power in my home : I keep blowing light bulbs and my dryer blows a relay

Posted on 2008-06-20
Last Modified: 2008-07-10
I have just bought a 10 year old townhouse in USA , i am having an issue that i may think i have an electirical  issue , i am not a electrition but i want to test to see if i can test the electircal system in my house to make sure it is not haveing a bad ground or a fluxuation in power that is blowing things

some advice ?
Question by:kaos_theory
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Expert Comment

by:Nick Denny
ID: 21837125
In the first instance, before calling in the professionals, you could try a cheap plug in type meter.
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Expert Comment

ID: 21837910
If you are not electrician, please call service. It is for your own safety.
LVL 32

Accepted Solution

aleghart earned 352 total points
ID: 21843563
A cheap plugin meter will do nothing for light sockets or 240v dryer outlet.  This is the sort of bad advice that you do not want.

If you don't know what you are doing, you could cause property damage, injury, or even death.  It would irresponsible for anyone to suggest using the wrong tools for blind diagnostics.

Blown light bulbs and dryer tripping a circuit (you shouldn't have any relays installed in a residence) indicate wiring problems.  It's not something you can safely diagnose with zero experience.

120V lighting circuits should not be pulled off 240v feeds to dryers or ovens.  But, DIYers may have grabbed from the closest junction box.  The surge and loads from a dryer will significantly shorten the life of a light bulb, especially if it wired in-line instead of tied in with a pigtail.

Turn off the dryer.  Replace the bulb.  Turn on the circuit.  Turn on the light.  Turn off the circuit breaker.  Does the light go out?  Simple mis-wiring.  The lighting should be on a lighting circuit.

Anything beyond that simple troubleshooting requires that the dead cover be removed from your electrical panel for access to the wiring.  Also requires probing outlets while live, measuring voltage, possible measuring amperage on live hots and neutrals.  Not for a novice to attempt.  Hire an electrician.

To quote  

"Handling live electrical wires without special training and equipment is highly questionable and often fatal."

At the very least, you or an electrican will need to develop a map of the circuits.  Most areas require this by code anyway.  You can do this relatively safely (_not_ removing the panelcover or opening any boxes) with a non-contact voltage tester.  Search amazon or others for "non contact voltage".  They look like pens, have no exposed metal parts, and can be used on normal live circuits to test for the presence of AC voltage.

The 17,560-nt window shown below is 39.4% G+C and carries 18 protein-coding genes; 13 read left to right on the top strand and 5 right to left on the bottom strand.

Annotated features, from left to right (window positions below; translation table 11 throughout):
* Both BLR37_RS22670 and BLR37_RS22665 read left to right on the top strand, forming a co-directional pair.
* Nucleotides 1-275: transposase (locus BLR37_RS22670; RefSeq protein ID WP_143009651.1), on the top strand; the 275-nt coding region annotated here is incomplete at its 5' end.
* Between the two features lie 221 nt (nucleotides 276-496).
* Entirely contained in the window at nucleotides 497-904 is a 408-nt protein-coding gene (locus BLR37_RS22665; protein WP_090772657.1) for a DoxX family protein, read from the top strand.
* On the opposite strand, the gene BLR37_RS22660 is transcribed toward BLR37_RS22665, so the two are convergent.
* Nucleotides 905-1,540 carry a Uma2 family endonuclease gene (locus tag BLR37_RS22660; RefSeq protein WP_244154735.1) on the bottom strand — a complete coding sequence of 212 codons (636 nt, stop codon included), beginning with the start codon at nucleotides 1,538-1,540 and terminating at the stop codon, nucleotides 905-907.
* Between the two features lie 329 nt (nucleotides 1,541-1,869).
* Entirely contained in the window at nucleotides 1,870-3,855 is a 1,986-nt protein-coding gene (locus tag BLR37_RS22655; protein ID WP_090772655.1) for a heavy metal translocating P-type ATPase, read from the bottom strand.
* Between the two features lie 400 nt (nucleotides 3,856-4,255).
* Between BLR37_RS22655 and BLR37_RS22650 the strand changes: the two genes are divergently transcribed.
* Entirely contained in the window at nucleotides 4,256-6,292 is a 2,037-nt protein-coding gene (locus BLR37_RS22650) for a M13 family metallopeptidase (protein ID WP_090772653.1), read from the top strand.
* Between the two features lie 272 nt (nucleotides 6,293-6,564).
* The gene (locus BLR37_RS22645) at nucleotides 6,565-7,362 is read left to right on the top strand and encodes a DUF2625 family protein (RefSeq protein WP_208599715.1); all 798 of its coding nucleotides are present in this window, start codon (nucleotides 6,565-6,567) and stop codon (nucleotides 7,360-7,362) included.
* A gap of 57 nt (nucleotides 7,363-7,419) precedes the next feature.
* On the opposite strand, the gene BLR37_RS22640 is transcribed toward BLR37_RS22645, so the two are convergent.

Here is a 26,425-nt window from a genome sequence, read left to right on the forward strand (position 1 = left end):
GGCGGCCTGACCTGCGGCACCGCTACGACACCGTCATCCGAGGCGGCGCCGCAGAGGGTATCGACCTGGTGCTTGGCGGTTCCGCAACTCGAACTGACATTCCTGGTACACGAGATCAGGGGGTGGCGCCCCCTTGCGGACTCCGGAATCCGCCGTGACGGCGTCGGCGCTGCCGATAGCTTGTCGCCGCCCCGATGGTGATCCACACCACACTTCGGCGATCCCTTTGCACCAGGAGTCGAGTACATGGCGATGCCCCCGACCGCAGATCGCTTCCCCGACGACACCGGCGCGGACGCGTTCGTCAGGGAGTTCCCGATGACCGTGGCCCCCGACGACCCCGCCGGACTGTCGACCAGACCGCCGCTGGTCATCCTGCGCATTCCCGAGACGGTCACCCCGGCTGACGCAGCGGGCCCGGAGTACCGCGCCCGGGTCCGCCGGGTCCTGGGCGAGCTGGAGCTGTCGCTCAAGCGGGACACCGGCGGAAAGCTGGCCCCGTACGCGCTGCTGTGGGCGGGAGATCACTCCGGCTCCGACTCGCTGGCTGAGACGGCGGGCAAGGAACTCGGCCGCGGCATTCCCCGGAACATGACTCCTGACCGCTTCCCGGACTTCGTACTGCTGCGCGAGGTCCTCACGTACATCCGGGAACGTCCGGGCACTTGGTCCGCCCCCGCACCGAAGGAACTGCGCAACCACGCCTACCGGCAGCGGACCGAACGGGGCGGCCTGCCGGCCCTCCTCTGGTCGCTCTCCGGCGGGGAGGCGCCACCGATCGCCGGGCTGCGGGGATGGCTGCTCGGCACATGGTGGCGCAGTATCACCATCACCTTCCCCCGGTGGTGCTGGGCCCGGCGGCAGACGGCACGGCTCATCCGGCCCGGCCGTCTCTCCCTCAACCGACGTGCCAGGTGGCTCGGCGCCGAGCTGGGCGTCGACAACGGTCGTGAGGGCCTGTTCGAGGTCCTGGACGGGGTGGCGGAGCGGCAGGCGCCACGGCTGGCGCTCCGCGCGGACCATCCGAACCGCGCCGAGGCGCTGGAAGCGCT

Every circuit breaker should be numbered and list the equipment, outlets, lights, etc. that it feeds.  Doing this first will help you (or the electrician) determine if a circuit is overloaded or is improperly shared.

To make the map, turn off all the circuits, leave the main breakers on.  Watch the should stop dead.  If it doesn't, call an electrician.  You've got wiring without the required circuit breaker.  Definitely a safety issue, and illegal.

If the meter stops correctly, turn on one circuit at a time.  Use the non-contact probe to test for presence of AC voltage at lights and electrical outlets.  You're creating circuit breaker list, but if you can note if outlets are wired incorrectly.  The grounded outlet tester noted above will do it quickly.  For non-grounded plugs that are polarized, the short slot should be hot.  The larger slot should be neutral (no voltage detected).

In a townhouse, this whole process may take a couple of hours.  Buy a couple of testers and enlist the help of another adult.  (Never encourage kids to stick things in electrical outlets.)  Do one circuit, then shut it down and do the next.

Don't be surprised if the same outlet is listed on two circuits.  If done properly, you can have two hot feeds from different circuits.  An electrican would have to remove the panel cover and check the neutral wiring and which legs the hots are on.  Keep this in mind if you are ever working on an outlet.  One circuit breaker tripped may not kill all the power to the box.

In your case, see what else is on the same circuit as your blown light.  Should not be connected to any equipment (oven, motor, dryer, heater), and should not be connected to any bathroom circuits.

After creating your circuit breaker list, consult with an electrican.  You can do the work yourself in many areas, but you'll have to pull permits in advance and have inspections from your AHJ (authority having jurisdiction).

Try the simple troubleshooting and circuit list first.  Feel free to post here, but still recommend you consult an electrician for safety's sake.

Author Comment

ID: 21980101
great awswer that was excellent , you outlined what i can do and the limits of what i would what to do in a safe enviroment . thanks so much!!!!

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